Saturday, January 17, 2009

childhood bystander.

Miss Kathy is dead in my dream. I am talking to Danielle. Sunny blonde Danielle, girl across the street with the round cheeks, ringlet curls, eyes blue and daring, a bear laugh that is fast to erupt, just like her temper. My first childhood friend, first best friend I ever had. Fair blonde girl and dark brunette, playing together. Three, four, five years old, on until we stopped. Just like that. Sometime in 6th or 7th grade.

We are grown now. In her house, talking, and I am staring out of the sliding glass doors at the swimming pool that I swam in so long before. It is a surreal moment. To be face-to-face with this friend, whose life turned so different than my own in spite of the ranch style homes that also stand face-to-face in the same 1970s subdivision.

Danielle is telling me her mother is dead. And all I can remember is how beautiful she was to me with her copper hair worn curled by large hot rollers. Listened to country music in the long white car, maybe a Lincoln Town Car. Maybe it was midnight blue. Smoked cigarettes while she drove, and used the little metal ashtray that pulled out of the dashboard. I think Marlboro’s.

I am talking to Danielle. Or she is talking to me. About how she took care of Miss Kathy all these past years. About her older half-sister who is divorced now. It makes me want to cry. To feel so distant from this girl and her life, and yet so privileged to it, a bystander. The swimming pool is out there like a big rectangle cube of sunken Jell-O. How many times did I dive in? Slide down the slide? Do headstands in the water, same blue as Danielle’s eyes?

Laura-the-sister grown and not here. No posters of Rick Springfield above her headboard. Danielle’s dad, Pete-the-plumber, is wherever he went to live after the divorce that happened around the time we weren’t friends anymore. Her mother dead. Tina, the big fat black cat who terrified me, dead too. Dead for years and years, died when I was still a kid living across the street. And all the other cats that lived here. Dead.

Danielle, herself divorced. Danielle-who-struggled-to-spell-right-in-kindergarten, and then Danielle-who-struggled-to-finish-college-and-never-did, the would-be-sports medicine-therapist, her-dead-mother’s-caretaker. Alone now, same exact age as I am.

I remember vaguely when her parents fought, shouts echoed throughout the neighborhood, or at least down our street. Maybe just across to my house. Then sirens and light, police cars and ambulances arriving. How many times did it happen? Once? A hundred? I never asked her about these nights.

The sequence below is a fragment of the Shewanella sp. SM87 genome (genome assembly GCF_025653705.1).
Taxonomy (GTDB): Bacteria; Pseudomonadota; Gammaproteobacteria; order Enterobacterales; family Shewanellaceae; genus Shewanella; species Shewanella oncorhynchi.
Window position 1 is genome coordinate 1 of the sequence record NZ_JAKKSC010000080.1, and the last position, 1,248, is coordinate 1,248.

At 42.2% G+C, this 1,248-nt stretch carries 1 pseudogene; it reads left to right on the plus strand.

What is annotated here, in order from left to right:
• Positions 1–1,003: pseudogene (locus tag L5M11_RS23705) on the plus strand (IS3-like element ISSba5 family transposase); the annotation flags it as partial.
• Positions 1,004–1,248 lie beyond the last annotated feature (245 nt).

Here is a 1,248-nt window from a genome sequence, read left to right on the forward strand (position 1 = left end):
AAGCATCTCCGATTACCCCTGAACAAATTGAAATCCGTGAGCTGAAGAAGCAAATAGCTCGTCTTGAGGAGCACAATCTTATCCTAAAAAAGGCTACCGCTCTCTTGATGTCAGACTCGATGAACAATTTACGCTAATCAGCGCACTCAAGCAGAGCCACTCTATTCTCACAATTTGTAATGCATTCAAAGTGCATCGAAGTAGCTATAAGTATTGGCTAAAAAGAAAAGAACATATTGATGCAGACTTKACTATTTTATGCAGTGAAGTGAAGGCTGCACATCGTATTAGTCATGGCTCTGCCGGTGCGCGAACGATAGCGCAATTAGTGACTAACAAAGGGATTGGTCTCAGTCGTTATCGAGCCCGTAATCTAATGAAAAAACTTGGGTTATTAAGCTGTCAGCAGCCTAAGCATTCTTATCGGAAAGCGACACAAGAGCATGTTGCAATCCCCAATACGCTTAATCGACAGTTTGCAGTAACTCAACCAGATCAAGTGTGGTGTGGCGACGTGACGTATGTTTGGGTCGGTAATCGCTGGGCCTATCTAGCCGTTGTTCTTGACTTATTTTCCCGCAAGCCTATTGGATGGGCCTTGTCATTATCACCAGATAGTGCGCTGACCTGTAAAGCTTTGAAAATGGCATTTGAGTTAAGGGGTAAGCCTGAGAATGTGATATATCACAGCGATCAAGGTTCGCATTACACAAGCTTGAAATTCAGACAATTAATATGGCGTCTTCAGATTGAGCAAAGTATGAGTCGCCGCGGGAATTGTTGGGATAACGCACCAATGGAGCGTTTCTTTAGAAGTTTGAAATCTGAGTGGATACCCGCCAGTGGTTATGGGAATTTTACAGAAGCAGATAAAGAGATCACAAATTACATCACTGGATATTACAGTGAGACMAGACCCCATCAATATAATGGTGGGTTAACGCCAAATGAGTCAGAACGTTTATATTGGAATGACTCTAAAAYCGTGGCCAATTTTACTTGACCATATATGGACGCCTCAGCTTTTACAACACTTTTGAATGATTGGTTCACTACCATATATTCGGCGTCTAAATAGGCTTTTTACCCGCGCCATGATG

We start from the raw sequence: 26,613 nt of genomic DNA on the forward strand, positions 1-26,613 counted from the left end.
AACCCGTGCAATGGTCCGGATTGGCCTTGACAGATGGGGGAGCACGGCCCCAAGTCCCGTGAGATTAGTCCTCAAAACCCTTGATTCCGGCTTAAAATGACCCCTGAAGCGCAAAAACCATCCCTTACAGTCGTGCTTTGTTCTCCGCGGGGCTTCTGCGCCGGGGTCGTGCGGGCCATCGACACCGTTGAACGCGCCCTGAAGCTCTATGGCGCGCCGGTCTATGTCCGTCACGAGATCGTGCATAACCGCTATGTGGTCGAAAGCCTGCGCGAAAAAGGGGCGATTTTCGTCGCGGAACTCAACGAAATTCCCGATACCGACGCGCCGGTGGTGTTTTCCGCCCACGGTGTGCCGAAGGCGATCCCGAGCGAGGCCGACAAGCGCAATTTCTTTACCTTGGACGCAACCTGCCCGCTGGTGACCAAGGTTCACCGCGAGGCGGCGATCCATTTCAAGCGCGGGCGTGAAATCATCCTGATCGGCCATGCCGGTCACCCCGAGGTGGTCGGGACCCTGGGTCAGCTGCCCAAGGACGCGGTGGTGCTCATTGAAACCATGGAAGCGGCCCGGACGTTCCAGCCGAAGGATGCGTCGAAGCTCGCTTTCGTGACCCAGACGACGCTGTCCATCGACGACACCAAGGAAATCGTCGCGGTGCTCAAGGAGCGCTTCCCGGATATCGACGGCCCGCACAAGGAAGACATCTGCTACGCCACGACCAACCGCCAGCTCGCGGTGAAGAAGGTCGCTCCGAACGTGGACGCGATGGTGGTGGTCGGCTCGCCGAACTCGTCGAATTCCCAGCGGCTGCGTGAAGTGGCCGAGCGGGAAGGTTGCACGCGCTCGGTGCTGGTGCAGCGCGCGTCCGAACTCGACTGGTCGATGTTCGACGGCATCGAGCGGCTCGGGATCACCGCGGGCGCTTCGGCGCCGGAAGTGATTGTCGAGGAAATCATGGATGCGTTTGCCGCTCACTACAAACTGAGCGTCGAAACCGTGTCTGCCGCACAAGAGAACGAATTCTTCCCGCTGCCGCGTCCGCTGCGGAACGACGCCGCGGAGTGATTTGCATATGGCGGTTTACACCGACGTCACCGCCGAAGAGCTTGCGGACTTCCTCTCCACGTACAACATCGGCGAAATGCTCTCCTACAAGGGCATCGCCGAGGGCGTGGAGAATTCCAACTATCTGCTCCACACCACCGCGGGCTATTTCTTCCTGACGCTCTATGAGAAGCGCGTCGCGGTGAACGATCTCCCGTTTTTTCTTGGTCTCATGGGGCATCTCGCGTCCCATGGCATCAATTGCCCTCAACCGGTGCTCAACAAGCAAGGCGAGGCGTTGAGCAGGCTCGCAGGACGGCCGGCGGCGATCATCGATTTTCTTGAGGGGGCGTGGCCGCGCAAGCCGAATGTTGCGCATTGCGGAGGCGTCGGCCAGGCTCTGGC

It felt like I lived at her house and she lived at my house. Connect Four. Visits to her Nanny's house. Crawfish on her kitchen table. Arguments in my backyard, when she pulled my hair, and I pulled hers. Her peeing in my bed when she slept over. Knocking on our door during dinner time, an hour after dinner time at her house, so she could eat a second meal with us.

I want to know if Miss Kathy’s manicure room is still beside the kitchen, if it still smells like polish and chemicals. If her at-home business went on for years, or if she quit it when her legs quit. But I am quiet.

This is only a dream. I don’t know if it’s true. If the degenerative disease that took her legs and put her in a wheelchair has finally taken her. I think it was a disease. If I could, I would unwind time so her legs never went either.

Miss Kathy tried to get me to dance at a wedding reception once. Shy me. Don’t you know how to do a line dance? Want me to show you? Clarence Carter, Strokin’ is what plays in my head. Back when her legs were not rotten, she was a good dancer. I watched her that day. Sometime in the 1980s. Smile across her face, trying to tempt me to dance.

I used to peek out of our window, stare at the parked car when Laura’s boyfriend pulled up to drop her off after a date. They stayed in the car for what seemed hours. I couldn’t see much, but I imagined. Light of a street lamp casting orange haze around the car. Laura making out with her high school sweetheart, Frankie. The one she married after college. Big Catholic wedding.

I hope the dream is a only a dream. That they are not divorced. That Miss Kathy is alive, her face is still beautiful, her hair is still red with soft plump curls. Danielle is happy and not alone.

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